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UN Chief and Iran Have Different Views of His Visit

SIMON MAINA/AFP/Getty Images(TEHRAN, Iran) -- United Nations Secretary General Ban Ki-moon's first visit to Tehran Wednesday was either a denouncement of a number of the Iranian government's policies or a pleasant visit with his hosts, depending on which source you believe.

Following visits with President Mahmoud Ahmadinejad, Supreme Leader Ayatollah Khamenei and other Iranian officials, Ban's spokesman, Martin Nesirky, said the secretary general expressed various concerns, including Iran's failure to move forward on talks on its rogue nuclear ambitions, which the West contends is to create an atomic weapons arsenal.

Nesirky said Ban told his hosts that they "needed to take concrete steps and prove to the world its nuclear program is for peaceful purposes."

As for the situation in Syria, Ban was clear that Iran must use its close alliance with Damascus to help bring an end to the bloody conflict that has lasted 18 months, according to the spokesman, who would not say if the secretary general pushed Tehran to encourage President Bashar al-Assad to leave power.

Ban also touched on the issue of human rights and the failure by Iran to respect fundamental civil and political rights, Nesirky said.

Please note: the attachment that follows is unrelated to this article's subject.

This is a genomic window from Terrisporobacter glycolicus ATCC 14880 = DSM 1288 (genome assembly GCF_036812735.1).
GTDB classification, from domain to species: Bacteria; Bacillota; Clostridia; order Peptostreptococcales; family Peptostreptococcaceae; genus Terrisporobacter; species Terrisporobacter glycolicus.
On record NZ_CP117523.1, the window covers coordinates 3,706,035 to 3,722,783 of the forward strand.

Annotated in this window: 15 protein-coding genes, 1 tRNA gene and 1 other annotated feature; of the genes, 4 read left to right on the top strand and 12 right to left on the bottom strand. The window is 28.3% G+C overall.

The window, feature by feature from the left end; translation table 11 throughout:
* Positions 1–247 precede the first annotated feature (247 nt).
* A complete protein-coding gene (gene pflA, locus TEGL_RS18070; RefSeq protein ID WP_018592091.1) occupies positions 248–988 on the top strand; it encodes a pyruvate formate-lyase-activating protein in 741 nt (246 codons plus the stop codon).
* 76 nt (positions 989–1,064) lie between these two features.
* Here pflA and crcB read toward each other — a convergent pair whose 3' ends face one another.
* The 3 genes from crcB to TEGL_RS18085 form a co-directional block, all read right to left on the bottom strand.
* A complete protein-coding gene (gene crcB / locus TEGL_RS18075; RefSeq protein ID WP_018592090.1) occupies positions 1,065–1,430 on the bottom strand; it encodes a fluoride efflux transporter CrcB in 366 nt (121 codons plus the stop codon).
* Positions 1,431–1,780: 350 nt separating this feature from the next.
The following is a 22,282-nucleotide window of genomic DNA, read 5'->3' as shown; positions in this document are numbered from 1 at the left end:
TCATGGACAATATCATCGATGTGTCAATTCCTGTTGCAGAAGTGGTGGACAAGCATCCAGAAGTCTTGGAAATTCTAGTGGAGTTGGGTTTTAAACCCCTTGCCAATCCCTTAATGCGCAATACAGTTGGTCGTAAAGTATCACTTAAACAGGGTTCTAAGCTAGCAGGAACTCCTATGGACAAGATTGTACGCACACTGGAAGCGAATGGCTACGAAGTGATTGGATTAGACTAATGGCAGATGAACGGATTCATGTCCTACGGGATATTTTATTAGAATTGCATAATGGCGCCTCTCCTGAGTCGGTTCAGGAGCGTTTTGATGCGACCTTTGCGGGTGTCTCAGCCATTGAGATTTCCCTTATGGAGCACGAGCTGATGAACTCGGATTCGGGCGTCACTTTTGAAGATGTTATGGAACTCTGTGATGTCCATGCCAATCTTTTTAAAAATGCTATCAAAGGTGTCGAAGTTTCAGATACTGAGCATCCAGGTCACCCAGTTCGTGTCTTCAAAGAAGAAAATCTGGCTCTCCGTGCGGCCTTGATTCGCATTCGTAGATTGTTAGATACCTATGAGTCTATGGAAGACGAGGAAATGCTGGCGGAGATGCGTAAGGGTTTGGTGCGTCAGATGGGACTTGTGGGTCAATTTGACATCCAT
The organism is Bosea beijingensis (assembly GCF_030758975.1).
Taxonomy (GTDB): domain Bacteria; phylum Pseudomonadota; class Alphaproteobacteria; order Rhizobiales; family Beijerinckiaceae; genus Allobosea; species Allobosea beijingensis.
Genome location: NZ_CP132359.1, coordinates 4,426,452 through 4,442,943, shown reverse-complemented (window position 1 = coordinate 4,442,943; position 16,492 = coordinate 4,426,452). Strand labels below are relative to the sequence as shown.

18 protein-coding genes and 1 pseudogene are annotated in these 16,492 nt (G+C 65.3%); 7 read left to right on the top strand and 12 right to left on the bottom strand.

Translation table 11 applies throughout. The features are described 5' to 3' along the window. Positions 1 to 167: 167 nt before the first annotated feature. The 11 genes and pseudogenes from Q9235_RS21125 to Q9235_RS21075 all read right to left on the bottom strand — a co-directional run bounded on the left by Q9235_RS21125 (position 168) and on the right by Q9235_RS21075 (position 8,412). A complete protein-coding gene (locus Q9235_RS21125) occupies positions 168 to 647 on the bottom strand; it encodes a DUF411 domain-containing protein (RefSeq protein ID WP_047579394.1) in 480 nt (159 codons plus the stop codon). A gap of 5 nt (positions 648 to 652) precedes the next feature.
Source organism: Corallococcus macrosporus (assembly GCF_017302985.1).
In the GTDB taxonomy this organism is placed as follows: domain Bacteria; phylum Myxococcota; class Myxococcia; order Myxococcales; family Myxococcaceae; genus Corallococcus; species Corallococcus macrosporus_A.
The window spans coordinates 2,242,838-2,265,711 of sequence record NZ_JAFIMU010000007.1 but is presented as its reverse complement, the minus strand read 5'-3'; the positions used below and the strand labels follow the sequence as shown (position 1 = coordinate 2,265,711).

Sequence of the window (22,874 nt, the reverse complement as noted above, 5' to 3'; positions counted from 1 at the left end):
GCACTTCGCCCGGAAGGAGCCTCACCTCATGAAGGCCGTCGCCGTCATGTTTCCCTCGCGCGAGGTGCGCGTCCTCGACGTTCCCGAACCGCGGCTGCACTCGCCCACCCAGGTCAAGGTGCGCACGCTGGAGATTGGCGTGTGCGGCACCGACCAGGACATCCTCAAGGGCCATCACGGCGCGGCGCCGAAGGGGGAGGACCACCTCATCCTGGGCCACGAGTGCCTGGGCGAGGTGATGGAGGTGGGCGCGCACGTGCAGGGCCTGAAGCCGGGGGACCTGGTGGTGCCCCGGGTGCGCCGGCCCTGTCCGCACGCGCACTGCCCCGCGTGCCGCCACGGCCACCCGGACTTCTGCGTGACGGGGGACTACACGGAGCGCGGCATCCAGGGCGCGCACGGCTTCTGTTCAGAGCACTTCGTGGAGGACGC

Iran's state news media, however, painted the meetings in a different way.

It was reported that while Ban and Iranian leaders talked about Syria, the secretary general agreed with his hosts that the West should not intervene in the conflict.  The government also suggested that the U.N. official also condemned U.S. and Israeli attempts to isolate Iran because of their objection to its nuclear operations.

Copyright 2012 ABC News Radio

UN Chief and Iran Have Different Views of His Visit

SIMON MAINA/AFP/Getty Images(TEHRAN, Iran) -- United Nations Secretary General Ban Ki-moon's first visit to Tehran Wednesday was either a denouncement of a number of the Iranian government's policies or a pleasant visit with his hosts, depending on which source you believe.

Following visits with President Mahmoud Ahmadinejad, Supreme Leader Ayatollah Khamenei and other Iranian officials, Ban's spokesman, Martin Nesirky, said the secretary general expressed various concerns, including Iran's failure to move forward on talks on its rogue nuclear ambitions, which the West contends is to create an atomic weapons arsenal.

Nesirky said Ban told his hosts that they "needed to take concrete steps and prove to the world its nuclear program is for peaceful purposes."

As for the situation in Syria, Ban was clear that Iran must use its close alliance with Damascus to help bring an end to the bloody conflict that has lasted 18 months, according to the spokesman, who would not say if the secretary general pushed Tehran to encourage President Bashar al-Assad to leave power.

Ban also touched on the issue of human rights and the failure by Iran to respect fundamental civil and political rights, Nesirky said.

Iran's state news media, however, painted the meetings in a different way.

It was reported that while Ban and Iranian leaders talked about Syria, the secretary general agreed with his hosts that the West should not intervene in the conflict.  The government also suggested that the U.N. official also condemned U.S. and Israeli attempts to isolate Iran because of their objection to its nuclear operations.

Copyright 2012 ABC News Radio

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